Submit your Story
My grandfather, Ng Lung Woo, was born in Gong Me village in the Hoy Ping District in 1864. He came to San Francisco as Charley Lee. He married my grandmother Mary Sullivan, a young immigrant from Kilarney, Ireland, in Durango, Colorado on June 22, 1893. They moved to San Francisco and lived there from 1894 to 1906 and had seven children. The children were George Lee, Benjamin Lee, Annie Lee, Willie Lee, Frances Lee, Henry Lee, and Richard Lee, who was my father.
In 1902, Benjamin, age 7, and Annie, age 5, were sent to live in Gong Me village with Ng’s mother and other family members. Benjamin went to school in China, and when he returned to San Francisco in 1909 at the age of 15, he could no longer speak English and answered his Angel Island interview in Chinese. He lived with his mother in Oakland and relearned English. He left home in 1911 to go to work and make money for the family.
In early 1915, Ng Lung Woo went to Hoy Ping and saw his daughter, Annie, and other family members. Annie would not return to San Francisco for 30 years. While in China, Ng married another woman and used the name Ng Hok Hing. He stowed away back to the United States on the SS Mongolia and arrived in San Francisco on October 27, 1915. He was held at the Angel Island Immigration Station from October 1915 to September 1916 and was required to testify to a grand jury regarding 86 Chinese stowaways on the SS Mongolia. During his imprisonment on Angel Island, his wife Mary died of cancer in Oakland on August 16, 1916 at the age of 38. After his release from Angel Island, Ng Lung Woo found work as a cook in San Mateo. He died in San Francisco in March 1919. His death was acknowledged only by Ng Park of 31 Waverly Place, San Francisco, who was probably from the Ng Family Association.
While his mother was dying and his father was in Angel Island, Benjamin, who was 20 years old, applied for guardianship of the younger children and moved to Oakland to care for them and keep the family together. He never spoke Chinese again, and none of the younger family members knew that he went to China or that he understood Chinese. It was not easy to be poor, young Chinese children in Oakland, and it was even more difficult to be “half castes” as they were labeled at Angel Island. The family did not talk about their Chinese heritage as they grew older and had families of their own. The rich Chinese culture from which they came, and the Ng name was lost to future generations.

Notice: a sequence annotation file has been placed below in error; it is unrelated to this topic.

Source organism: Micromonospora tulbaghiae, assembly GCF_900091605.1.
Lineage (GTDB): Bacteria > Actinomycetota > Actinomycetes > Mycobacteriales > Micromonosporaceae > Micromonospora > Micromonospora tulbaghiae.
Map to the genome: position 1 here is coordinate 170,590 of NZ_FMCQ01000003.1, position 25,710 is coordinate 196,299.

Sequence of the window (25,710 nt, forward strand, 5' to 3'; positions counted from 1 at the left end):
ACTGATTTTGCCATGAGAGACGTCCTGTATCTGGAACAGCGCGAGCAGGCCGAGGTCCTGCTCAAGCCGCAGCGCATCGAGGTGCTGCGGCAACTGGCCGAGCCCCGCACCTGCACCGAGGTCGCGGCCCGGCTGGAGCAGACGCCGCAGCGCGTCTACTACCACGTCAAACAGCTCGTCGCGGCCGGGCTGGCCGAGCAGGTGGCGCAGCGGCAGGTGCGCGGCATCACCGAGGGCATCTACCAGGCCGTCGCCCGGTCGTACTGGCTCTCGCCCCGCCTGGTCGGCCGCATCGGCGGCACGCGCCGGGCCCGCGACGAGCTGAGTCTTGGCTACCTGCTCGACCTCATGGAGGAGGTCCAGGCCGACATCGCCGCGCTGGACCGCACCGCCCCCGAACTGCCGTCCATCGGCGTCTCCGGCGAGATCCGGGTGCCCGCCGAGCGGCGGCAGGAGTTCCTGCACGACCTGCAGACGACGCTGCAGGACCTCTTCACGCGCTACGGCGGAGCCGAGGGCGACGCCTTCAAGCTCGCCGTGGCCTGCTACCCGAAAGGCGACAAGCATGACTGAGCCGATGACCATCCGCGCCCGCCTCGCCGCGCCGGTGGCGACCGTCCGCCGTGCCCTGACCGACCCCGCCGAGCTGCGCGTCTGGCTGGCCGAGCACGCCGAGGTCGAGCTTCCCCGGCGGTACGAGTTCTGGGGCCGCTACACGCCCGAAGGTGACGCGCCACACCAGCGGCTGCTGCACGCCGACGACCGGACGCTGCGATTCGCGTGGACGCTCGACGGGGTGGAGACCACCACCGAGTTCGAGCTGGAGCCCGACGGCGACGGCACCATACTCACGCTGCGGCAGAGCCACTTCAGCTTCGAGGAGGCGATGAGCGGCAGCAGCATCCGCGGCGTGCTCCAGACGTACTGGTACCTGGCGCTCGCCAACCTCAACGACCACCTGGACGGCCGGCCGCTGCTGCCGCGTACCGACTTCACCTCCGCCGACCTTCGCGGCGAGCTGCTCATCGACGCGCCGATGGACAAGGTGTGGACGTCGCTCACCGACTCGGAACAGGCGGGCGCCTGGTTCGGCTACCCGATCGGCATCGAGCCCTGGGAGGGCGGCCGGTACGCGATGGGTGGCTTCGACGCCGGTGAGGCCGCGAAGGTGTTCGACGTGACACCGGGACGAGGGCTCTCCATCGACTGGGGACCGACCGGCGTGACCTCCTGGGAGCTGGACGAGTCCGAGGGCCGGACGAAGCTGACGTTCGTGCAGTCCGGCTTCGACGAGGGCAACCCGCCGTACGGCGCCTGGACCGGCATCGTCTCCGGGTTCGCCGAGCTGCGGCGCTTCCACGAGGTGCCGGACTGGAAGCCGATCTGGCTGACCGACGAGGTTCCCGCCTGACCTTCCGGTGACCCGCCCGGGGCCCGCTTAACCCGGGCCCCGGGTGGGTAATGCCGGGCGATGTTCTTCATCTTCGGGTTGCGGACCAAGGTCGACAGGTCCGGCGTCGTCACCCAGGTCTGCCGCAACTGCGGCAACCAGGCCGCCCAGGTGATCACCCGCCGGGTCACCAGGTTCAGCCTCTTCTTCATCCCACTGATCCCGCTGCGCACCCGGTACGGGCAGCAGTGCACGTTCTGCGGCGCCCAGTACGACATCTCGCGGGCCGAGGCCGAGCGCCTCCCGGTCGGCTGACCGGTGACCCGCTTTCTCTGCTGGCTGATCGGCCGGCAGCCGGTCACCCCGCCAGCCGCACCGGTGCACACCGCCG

Benjamin married in 1931 and had three children; Betsy Lee, born in 1932; Bernice Lee, born in 1937; and David Lee, born in 1941. Benjamin Lee died in Oakland in 1984.
Annie Lee returned to San Francisco in 1930 and spent three months at the Angel Island Immigration Station before being admitted as a native returning to the United States. She could no longer speak English, and she could not write in any language. Her brothers and sisters were not told of her arrival, and Annie was never able to find her brothers and sisters.
Annie had three children in China, and she suffered from discrimination because she had freckles. After the death of her husband, she was banished from the village and eventually was returned to the United States to marry a Chinese man in Illinois. She had three more children with him. Annie’s children are Wu Yin Chee, born in China, died in 2001; Wu Wuan Ten (Ted), born in China and now lives in the U.S.; Wu Eva, born in China and died in the U.S. before 2000; Yong Ming, born in the U.S. in 1932; Yong Yee Bang, born in the U.S. in 1933; and Yong Oi, born in the U.S. in 1937. Annie Lee had 24 grandchildren.
Through documents found at the National Archives in San Bruno, I have been able to find Annie Lee’s families and now enjoy knowing her children, my cousins. But I am sad that my father and his brothers and sisters had to live in times that forced them to hide their heritage.
Marilyn Lee McConnell, the daughter of Richard Lee, lives in Novato, California.
Submit your Story